The main shape of the front, back and pockets were already drafted, and I figured out the dimensions for the remaining pieces for the gusset, handles and piping as I worked my way through the bag-making process.

Emily's name is embroidered in bright pink on turquoise fabric using 2-inch letters from the Orange Juice font from 8 Claws and a Paw Embroidery.

Insulated Lunch Bag
On the back side of the bag, I created a border using flowers and peace signs included in Five Star Fonts' Funkadelic applique font pack.

Framing each turquoise band of fabric is contrasting bright pink piping. Piping matching the body of the bag is also stitched on each front and back. I used the specialty piping foot for my sewing machine to make all the piping - about 3 yards per bag.

The handles are padded with a narrow strip of fusible batting. The shoulder strap is optional and detachable (more on that below).

Insulated Lunch Bag
Most of the main pieces of the bag are backed with fusible batting and quilted in a diamond pattern at 45 degrees.

The front has a zipper pocket that is lined with matching fabric. The zipper matches the contrast piping, which is applied to the bottom of the zipper in this first trial version.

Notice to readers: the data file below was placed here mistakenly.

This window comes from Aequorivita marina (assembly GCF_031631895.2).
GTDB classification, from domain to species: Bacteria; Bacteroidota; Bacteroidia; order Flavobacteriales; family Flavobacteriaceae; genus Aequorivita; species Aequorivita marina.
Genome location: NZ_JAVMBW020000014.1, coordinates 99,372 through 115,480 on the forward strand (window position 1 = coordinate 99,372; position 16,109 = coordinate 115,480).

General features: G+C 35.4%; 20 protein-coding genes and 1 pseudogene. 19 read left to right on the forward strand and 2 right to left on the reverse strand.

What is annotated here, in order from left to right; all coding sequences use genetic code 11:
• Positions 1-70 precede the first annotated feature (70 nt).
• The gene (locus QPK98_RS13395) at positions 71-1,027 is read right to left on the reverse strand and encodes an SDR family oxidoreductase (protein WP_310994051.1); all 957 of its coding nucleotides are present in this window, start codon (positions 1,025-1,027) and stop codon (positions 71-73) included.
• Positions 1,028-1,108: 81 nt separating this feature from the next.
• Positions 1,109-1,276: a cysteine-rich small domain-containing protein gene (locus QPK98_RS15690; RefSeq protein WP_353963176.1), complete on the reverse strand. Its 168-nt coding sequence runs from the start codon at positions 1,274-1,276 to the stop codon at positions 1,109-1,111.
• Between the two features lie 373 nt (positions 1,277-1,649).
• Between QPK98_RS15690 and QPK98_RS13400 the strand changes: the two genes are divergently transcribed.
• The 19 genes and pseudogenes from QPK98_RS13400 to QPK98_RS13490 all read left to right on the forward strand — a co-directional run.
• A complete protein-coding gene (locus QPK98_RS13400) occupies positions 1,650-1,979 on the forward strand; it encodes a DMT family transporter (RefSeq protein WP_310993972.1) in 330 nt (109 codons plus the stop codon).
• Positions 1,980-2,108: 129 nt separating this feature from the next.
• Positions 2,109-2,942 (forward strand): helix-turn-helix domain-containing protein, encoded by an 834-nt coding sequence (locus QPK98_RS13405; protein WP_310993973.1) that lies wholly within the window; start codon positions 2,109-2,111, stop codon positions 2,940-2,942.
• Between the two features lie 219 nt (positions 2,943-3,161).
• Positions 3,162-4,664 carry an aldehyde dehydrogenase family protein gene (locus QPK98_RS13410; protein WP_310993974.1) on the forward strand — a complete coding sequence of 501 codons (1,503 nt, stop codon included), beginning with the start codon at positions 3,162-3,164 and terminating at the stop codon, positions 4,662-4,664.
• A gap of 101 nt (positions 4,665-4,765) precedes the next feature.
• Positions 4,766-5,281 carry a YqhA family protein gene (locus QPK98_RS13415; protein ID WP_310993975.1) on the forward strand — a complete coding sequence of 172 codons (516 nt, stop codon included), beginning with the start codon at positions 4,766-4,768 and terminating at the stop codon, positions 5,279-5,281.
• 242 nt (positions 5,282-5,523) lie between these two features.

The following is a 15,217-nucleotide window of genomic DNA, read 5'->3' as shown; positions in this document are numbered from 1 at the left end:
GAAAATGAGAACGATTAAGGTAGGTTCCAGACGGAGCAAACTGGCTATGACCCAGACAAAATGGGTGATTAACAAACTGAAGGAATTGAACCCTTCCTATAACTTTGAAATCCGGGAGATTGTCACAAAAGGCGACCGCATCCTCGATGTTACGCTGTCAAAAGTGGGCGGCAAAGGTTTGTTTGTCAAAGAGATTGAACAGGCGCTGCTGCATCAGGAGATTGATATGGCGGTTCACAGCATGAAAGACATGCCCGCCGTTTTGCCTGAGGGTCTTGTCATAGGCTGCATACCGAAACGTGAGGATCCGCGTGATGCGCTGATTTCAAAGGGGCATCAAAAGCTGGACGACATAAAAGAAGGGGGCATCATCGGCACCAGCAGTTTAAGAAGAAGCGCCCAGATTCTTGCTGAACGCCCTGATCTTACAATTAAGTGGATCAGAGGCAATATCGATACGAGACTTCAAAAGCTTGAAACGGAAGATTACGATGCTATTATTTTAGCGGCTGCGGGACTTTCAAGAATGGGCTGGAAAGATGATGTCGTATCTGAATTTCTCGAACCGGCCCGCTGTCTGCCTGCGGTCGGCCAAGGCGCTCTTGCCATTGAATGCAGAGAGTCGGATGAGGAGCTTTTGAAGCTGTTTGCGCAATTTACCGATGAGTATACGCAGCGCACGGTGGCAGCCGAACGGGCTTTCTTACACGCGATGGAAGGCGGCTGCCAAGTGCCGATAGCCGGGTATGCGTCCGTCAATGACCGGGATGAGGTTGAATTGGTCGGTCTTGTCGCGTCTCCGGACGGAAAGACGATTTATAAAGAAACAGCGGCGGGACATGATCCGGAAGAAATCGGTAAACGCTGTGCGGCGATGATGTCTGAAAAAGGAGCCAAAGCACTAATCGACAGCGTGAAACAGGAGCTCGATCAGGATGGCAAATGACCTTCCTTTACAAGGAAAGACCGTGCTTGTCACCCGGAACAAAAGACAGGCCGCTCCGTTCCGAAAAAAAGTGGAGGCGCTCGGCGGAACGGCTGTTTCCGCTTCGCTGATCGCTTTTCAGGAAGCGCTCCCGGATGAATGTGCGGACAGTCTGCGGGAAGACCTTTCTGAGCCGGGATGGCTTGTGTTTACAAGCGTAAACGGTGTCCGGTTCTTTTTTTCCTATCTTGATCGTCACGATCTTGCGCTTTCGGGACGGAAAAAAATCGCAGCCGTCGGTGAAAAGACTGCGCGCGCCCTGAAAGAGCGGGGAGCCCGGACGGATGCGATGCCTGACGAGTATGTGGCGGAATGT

On one side of the gusset is a pocket with a clear vinyl window; on the other side is a small pocket with an elastic top edge.

Insulated Lunch Bag
The inside of the bag is lined in white nylon fabric, with one simple flat pocket decorated with fabric binding along the top edge.

Before sewing the lining together, I basted the nylon fabric pieces to Insul-Bright batting, which provides most of the insulation to keep things cool (or hot).

Insulated Lunch Bag
Draft #2 - Jenna's Lunch Bag:
Emily's lunch bag turned out almost as I imagined it should be; Jenna's bag reflects some of the design improvements.

Jenna chose this fabric print with medallions in teal blue, olive green, chocolate brown and tan on a cream background. I chose tea-dyed muslin for her contrast bands, dark brown fabric for contrast piping and matching dark brown zippers.